Typesetting a community school homepage
In this assessment we'll test your understanding of all the text styling techniques we've covered throughout this module by getting you to style the text for a community school's homepage. You might just have some fun along the way.
|Prerequisites:||Before attempting this assessment you should have already worked through all the articles in this module.|
|Objective:||To test comprehension of CSS text styling techniques.|
To get this assessment started, you should:
- Go and grab the HTML and CSS files for the exercise, and the provided external link icon.
- Make a copy of them on your local computer.
Alternatively, you could use a site like JSBin or Glitch to do your assessment. You could paste the HTML and fill in the CSS into one of these online editors, and use this URL to point the background image. If the online editor you are using doesn't have a separate CSS panel, feel free to put it in a
<style> element in the head of the document.
Note: If you get stuck, then ask us for help — see the Assessment or further help section at the bottom of this page.
You have been provided with some raw HTML for the homepage of an imaginary community college, plus some CSS that styles the page into a three column layout and provides some other rudimentary styling. You are to write your CSS additions below the comment at the bottom of the CSS file, to make sure it is easy to mark the bits you have done. Don't worry if some of the selectors are repetitious; we'll let you off in this instance.
- First of all, download a couple of free-to-use fonts. Because this is a college, the fonts should be chosen to give the page a fairly serious, formal, trustworthy feel — a serif site-wide font for the general text body, coupled with sans-serif or slab serif for the headings might be nice.
- Use a suitable service to generate bulletproof
@font-facecode for these two fonts.
- Apply your body font to the whole page, and your heading font to your headings.
General text styling:
- Give the page a site-wide
- Give your headings and other element types appropriate font-sizes defined using a suitable relative unit.
- Give your body text a suitable
- Center your top level heading on the page.
- Give your headings a little bit of
letter-spacingto make them not too squashed, and allow the letters to breathe a bit.
- Give your body text some
word-spacing, as appropriate.
- Give the first paragraph after each heading in the
<section>a little bit of text-indentation, say 20px.
- Give the link, visited, focus, and hover states some colors that go with the color of the horizontal bars at the top and bottom of the page.
- Make it so that links are underlined by default, but when you hover or focus them, the underline disappears.
- Remove the default focus outline from ALL the links on the page.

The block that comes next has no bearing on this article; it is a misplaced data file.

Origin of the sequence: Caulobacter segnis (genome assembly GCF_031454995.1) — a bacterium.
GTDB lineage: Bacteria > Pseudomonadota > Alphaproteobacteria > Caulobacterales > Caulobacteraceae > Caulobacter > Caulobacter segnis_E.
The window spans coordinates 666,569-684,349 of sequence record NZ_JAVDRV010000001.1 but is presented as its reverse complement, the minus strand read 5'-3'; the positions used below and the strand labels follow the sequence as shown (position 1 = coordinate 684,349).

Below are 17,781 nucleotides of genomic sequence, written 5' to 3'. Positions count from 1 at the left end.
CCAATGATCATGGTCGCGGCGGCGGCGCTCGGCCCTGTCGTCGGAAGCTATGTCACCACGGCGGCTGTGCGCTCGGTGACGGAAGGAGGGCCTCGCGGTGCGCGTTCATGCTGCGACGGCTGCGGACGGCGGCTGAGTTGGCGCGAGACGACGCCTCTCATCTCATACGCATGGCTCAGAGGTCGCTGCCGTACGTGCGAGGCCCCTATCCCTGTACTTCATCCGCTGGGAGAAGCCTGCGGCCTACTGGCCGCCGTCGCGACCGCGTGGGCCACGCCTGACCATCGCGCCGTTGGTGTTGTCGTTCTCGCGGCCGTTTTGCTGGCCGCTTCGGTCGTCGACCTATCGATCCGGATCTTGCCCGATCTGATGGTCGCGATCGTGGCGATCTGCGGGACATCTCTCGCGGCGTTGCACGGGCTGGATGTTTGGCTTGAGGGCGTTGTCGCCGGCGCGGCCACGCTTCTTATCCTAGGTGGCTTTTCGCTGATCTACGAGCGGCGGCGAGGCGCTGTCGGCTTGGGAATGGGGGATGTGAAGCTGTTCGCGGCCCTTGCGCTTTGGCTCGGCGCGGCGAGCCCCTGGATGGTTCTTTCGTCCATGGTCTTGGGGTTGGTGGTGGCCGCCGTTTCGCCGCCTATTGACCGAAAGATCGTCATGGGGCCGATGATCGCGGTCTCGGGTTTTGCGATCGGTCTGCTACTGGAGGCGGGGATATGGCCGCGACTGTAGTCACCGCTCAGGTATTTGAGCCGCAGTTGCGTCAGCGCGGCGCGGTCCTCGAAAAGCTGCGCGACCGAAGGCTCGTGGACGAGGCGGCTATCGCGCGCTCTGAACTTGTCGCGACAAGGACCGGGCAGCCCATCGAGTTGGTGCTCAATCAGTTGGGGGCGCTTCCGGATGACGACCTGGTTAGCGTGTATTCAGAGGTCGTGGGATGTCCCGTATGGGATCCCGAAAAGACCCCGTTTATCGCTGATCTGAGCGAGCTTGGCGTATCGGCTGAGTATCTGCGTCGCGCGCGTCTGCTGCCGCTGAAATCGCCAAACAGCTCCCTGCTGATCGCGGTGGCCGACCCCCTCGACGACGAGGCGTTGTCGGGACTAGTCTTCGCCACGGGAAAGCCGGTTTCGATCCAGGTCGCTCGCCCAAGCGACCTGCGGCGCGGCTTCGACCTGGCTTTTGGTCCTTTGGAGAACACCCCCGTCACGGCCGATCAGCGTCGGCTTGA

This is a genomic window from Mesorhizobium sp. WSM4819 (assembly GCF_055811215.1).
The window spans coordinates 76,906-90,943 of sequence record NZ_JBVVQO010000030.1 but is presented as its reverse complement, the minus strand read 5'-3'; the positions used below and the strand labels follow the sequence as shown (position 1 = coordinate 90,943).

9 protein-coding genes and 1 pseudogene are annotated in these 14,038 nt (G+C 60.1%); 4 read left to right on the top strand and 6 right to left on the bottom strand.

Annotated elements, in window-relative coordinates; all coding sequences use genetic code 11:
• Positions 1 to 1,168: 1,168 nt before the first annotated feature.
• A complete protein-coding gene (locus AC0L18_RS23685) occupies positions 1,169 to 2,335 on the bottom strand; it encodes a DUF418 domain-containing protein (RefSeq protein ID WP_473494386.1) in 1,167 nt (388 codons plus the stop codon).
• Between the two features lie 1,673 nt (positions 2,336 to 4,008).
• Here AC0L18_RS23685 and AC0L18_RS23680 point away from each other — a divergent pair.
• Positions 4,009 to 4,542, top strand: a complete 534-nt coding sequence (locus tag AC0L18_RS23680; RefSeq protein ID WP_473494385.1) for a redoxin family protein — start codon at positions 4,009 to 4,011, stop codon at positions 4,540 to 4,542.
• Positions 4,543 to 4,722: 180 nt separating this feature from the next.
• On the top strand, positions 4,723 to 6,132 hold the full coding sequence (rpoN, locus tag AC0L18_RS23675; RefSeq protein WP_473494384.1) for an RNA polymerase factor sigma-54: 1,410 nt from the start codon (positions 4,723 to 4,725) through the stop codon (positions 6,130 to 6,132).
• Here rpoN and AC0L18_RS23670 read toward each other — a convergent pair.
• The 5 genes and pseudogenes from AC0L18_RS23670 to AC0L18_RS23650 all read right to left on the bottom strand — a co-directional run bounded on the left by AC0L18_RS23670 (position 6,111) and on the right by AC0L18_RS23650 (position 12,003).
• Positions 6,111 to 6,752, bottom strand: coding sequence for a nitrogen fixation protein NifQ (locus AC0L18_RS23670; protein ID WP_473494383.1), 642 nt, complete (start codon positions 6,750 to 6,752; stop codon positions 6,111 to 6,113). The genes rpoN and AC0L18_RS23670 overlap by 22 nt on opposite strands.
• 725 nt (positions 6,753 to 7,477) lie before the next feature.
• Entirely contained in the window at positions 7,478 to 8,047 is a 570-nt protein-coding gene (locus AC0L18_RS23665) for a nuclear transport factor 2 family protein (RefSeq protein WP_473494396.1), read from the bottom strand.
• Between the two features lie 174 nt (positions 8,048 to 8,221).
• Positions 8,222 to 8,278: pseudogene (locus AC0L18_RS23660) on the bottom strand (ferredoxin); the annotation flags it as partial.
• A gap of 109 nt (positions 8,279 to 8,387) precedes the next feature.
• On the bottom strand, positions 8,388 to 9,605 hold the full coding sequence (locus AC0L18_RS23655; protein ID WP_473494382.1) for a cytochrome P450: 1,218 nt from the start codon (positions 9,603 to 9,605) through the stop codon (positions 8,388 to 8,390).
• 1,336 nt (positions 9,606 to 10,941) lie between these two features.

- Give the active state a noticeably different styling so it stands out nicely, but make it still fit in with the overall page design.
- Make it so that external links have the external link icon inserted next to them.
- Make sure the spacing of your lists and list items works well with the styling of the overall page. Each list item should have the same
line-heightas a paragraph line, and each list should have the same spacing at its top and bottom as you have between paragraphs.
- Give your list items a nice bullet, appropriate for the design of the page. It is up to you whether you choose a custom bullet image or something else.
- Style your navigation menu so that it has an appropriate look for the look and feel for the page.
- You don't need to edit the HTML in any way for this exercise.
- You don't necessarily have to make the nav menu look like buttons, but it needs to be a bit taller so that it doesn't look silly on the side of the page; also remember that you need to make this one a vertical nav menu.
The following screenshot shows an example of what the finished design could look like:
If you would like your work assessed, or are stuck and want to ask for help:
- Put your work into an online shareable editor such as CodePen, jsFiddle, or Glitch.
- Write a post asking for assessment and/or help at the MDN Discourse forum Learning category. Your post should include:
- A descriptive title such as "Assessment wanted for Typesetting a community school homepage".
- Details of what you have already tried, and what you would like us to do, e.g. if you are stuck and need help, or want an assessment.
- A link to the example you want assessed or need help with, in an online shareable editor (as mentioned in step 1 above). This is a good practice to get into — it's very hard to help someone with a coding problem if you can't see their code.
- A link to the actual task or assessment page, so we can find the question you want help with.